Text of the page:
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Australian Noise Laws

A stylised map of Australia

Across Australia, from the bustling streets of Sydney to the serene hills of Adelaide, residential noise regulations stand as a cornerstone of community harmony and wellbeing. While the federal government doesn't control noise, leaving it up to state and local governments, each state and territory has their own ways to effectively manage noise pollution and disturbances. Understanding these regulations is crucial for maintaining a harmonious community. State-to-state, the regulations are typically consistent, but a few areas, like Queensland, differ by district, so it’s always vital to double-check with your local council. These regulations underscore the importance of proactive measures to mitigate noise disturbances and nurture a sense of community amongst residents. Let’s take a look at how each region’s capital regulates their noise.

What are the noise laws in Sydney?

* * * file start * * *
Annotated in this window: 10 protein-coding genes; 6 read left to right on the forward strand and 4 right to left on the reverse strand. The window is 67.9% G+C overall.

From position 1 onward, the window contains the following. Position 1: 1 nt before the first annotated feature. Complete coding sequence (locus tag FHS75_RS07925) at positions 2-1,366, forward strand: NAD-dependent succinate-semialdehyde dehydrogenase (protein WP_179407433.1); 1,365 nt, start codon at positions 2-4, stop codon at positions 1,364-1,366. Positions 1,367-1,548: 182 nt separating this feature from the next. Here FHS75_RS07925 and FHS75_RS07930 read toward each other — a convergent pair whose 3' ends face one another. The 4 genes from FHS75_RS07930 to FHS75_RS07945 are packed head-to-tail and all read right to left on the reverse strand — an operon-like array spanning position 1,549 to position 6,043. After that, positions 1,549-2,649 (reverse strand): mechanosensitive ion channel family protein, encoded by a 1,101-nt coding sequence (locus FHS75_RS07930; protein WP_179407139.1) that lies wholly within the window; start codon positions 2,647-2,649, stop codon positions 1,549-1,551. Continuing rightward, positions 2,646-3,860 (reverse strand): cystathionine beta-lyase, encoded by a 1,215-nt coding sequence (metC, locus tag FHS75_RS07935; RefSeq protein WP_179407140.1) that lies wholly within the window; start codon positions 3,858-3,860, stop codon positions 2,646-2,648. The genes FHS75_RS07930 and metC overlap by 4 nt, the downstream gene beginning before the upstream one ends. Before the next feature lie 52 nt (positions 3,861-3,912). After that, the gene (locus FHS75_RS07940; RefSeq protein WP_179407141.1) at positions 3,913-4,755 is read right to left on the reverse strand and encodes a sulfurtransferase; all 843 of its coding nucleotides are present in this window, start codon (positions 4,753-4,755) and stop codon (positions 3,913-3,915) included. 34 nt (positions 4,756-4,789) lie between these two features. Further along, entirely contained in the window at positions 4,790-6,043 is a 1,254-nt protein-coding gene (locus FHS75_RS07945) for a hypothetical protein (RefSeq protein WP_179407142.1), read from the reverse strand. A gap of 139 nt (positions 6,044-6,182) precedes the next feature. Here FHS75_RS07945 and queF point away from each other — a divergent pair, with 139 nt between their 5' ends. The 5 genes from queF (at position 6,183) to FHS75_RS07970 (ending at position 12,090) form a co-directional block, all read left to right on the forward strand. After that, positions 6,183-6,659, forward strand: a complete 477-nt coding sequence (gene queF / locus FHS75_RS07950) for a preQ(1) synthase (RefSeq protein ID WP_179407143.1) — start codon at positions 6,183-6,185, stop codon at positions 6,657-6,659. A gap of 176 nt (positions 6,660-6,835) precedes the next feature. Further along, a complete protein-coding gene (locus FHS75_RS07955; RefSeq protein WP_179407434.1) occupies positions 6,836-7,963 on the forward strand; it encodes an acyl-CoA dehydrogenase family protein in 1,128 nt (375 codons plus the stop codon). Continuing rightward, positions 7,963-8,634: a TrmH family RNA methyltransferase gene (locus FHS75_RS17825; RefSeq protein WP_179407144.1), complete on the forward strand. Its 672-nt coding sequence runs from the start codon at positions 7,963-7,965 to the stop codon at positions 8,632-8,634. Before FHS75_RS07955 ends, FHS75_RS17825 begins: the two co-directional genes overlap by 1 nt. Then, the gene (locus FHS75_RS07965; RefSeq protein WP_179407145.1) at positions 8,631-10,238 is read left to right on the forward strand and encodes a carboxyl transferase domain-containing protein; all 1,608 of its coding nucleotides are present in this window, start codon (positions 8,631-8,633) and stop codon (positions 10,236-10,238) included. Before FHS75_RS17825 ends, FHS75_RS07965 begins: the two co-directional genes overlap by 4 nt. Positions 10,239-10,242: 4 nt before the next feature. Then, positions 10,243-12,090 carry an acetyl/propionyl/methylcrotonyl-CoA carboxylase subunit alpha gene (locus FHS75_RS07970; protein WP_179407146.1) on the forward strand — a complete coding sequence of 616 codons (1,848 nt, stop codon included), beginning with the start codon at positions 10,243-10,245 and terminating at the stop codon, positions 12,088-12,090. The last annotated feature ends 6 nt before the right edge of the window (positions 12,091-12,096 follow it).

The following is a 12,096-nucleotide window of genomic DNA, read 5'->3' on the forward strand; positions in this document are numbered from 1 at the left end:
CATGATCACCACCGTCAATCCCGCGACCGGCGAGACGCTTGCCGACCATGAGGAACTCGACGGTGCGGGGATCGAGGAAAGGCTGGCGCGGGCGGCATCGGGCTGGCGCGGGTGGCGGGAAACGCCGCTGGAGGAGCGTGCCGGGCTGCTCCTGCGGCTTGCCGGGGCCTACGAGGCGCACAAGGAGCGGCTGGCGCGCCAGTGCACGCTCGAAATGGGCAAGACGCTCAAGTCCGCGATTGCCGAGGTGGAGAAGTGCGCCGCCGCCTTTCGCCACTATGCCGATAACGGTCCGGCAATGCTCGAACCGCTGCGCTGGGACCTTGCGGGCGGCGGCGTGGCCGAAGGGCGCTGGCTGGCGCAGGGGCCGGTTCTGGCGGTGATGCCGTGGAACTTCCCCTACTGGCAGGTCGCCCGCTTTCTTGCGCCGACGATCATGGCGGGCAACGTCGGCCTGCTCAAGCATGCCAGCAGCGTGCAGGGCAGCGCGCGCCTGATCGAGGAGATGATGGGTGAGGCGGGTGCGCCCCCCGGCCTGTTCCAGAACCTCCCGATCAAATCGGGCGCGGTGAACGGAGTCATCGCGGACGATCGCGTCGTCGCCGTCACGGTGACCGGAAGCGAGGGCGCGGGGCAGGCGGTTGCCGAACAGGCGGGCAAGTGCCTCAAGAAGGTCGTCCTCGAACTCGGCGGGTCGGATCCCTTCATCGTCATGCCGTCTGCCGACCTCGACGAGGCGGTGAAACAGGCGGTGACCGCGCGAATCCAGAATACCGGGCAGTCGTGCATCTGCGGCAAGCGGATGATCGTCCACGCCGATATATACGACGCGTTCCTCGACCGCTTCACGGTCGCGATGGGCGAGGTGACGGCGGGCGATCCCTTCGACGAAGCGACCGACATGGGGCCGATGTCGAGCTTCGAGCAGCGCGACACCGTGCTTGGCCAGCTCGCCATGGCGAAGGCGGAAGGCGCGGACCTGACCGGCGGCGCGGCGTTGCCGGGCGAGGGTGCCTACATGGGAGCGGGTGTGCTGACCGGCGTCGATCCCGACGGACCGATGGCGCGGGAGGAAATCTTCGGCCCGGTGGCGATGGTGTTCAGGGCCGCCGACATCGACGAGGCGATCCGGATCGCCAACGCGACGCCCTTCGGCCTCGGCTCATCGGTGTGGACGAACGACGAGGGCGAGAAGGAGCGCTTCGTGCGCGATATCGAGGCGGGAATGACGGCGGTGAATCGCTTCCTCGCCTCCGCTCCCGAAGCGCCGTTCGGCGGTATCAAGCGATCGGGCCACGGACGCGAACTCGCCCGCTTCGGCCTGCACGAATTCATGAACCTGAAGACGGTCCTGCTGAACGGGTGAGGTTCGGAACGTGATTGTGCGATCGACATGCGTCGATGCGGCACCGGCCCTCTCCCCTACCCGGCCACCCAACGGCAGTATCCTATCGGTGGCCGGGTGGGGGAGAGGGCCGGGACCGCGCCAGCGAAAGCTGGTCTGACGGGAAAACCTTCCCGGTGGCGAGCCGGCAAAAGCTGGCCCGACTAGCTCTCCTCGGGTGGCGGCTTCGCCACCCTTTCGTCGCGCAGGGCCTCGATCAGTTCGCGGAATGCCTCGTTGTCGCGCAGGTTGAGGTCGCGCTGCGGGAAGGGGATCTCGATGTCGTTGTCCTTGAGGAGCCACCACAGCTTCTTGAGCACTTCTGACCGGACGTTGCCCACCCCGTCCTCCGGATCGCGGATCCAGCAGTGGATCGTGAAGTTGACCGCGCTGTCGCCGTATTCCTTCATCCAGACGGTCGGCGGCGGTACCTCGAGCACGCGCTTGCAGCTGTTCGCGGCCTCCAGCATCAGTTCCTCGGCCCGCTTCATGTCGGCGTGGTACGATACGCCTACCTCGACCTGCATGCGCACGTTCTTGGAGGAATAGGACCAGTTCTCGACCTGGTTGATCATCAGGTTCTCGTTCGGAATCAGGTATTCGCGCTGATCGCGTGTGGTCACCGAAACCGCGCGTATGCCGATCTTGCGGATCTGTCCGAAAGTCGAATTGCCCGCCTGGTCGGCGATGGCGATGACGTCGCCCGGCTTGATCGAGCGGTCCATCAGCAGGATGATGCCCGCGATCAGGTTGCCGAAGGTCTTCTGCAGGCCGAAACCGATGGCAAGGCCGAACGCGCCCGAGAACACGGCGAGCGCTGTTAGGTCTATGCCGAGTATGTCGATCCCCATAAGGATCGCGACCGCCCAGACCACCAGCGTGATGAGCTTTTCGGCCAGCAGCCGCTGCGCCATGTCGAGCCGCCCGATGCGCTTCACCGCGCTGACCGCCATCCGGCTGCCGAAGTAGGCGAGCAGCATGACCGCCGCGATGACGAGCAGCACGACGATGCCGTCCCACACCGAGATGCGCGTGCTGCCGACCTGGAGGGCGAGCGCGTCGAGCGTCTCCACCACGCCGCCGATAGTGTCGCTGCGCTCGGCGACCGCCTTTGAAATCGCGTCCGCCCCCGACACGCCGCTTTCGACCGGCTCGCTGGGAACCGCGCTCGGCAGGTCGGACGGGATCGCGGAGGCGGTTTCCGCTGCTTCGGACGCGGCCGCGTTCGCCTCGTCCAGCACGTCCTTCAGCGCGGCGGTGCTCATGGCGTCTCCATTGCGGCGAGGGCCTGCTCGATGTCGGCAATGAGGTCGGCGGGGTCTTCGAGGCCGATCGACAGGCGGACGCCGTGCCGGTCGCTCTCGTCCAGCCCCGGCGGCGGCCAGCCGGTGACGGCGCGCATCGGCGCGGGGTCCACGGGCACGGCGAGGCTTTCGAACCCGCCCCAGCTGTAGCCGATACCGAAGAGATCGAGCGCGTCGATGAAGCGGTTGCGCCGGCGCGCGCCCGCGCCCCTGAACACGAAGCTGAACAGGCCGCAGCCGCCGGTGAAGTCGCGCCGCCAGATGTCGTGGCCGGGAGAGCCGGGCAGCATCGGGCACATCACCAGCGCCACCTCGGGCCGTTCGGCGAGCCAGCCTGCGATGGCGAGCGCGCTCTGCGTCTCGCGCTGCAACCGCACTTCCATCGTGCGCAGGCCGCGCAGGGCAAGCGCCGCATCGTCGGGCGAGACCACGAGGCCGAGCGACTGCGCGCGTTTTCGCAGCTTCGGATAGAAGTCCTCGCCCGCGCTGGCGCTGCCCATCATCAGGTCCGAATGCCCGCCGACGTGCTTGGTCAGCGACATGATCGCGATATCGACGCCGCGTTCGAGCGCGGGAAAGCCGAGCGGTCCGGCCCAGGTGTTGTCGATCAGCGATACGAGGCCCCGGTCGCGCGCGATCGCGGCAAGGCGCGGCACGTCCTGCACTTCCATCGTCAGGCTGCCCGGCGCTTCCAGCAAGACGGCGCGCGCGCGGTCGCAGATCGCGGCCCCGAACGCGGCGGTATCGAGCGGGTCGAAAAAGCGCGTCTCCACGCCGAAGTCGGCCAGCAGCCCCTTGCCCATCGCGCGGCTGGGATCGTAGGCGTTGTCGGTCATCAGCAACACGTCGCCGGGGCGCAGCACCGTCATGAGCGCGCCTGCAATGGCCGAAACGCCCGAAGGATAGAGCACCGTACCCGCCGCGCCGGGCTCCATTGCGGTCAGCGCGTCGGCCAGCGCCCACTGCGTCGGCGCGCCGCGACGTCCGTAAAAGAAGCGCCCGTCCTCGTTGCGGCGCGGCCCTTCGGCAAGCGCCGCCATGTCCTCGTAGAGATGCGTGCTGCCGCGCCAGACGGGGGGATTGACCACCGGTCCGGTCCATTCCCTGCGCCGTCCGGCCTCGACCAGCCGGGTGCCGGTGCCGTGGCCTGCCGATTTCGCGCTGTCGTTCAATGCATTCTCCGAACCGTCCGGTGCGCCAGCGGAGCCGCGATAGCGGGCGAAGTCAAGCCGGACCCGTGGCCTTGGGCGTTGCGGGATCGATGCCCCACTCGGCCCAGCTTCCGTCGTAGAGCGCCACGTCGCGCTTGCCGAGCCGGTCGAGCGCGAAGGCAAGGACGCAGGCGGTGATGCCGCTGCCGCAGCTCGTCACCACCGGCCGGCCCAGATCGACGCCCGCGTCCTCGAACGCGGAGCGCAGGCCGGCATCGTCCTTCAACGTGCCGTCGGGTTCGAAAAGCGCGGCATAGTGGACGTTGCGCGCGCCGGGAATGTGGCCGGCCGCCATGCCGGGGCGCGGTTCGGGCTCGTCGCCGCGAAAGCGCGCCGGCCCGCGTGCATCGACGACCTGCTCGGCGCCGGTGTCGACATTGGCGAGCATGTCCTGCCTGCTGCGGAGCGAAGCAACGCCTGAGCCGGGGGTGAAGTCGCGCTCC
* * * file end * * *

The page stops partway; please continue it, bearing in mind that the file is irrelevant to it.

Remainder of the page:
• Sydney’s laws are consistent with the regulations across all of NSW.

  • Time Restrictions for Noise Sources:

  • Power tools and equipment (e.g., pool pumps, lawn mowers, leaf blowers): 

  • Weekends & Public Holidays: not before 8 am or after 8 pm

  • Any other day: not before 7 am or after 8 pm

  • Loud musical instruments and sound equipment (e.g., drums, electric guitar amplifiers): 

  • Friday, Saturday & the day immediately before a Public Holiday: not before 8 am or after midnight

  • Any other day: not before 8 am or after 10 pm

  • Air conditioners and water heaters: 

  • Weekends and Public Holidays: not before 8 am or after 10 pm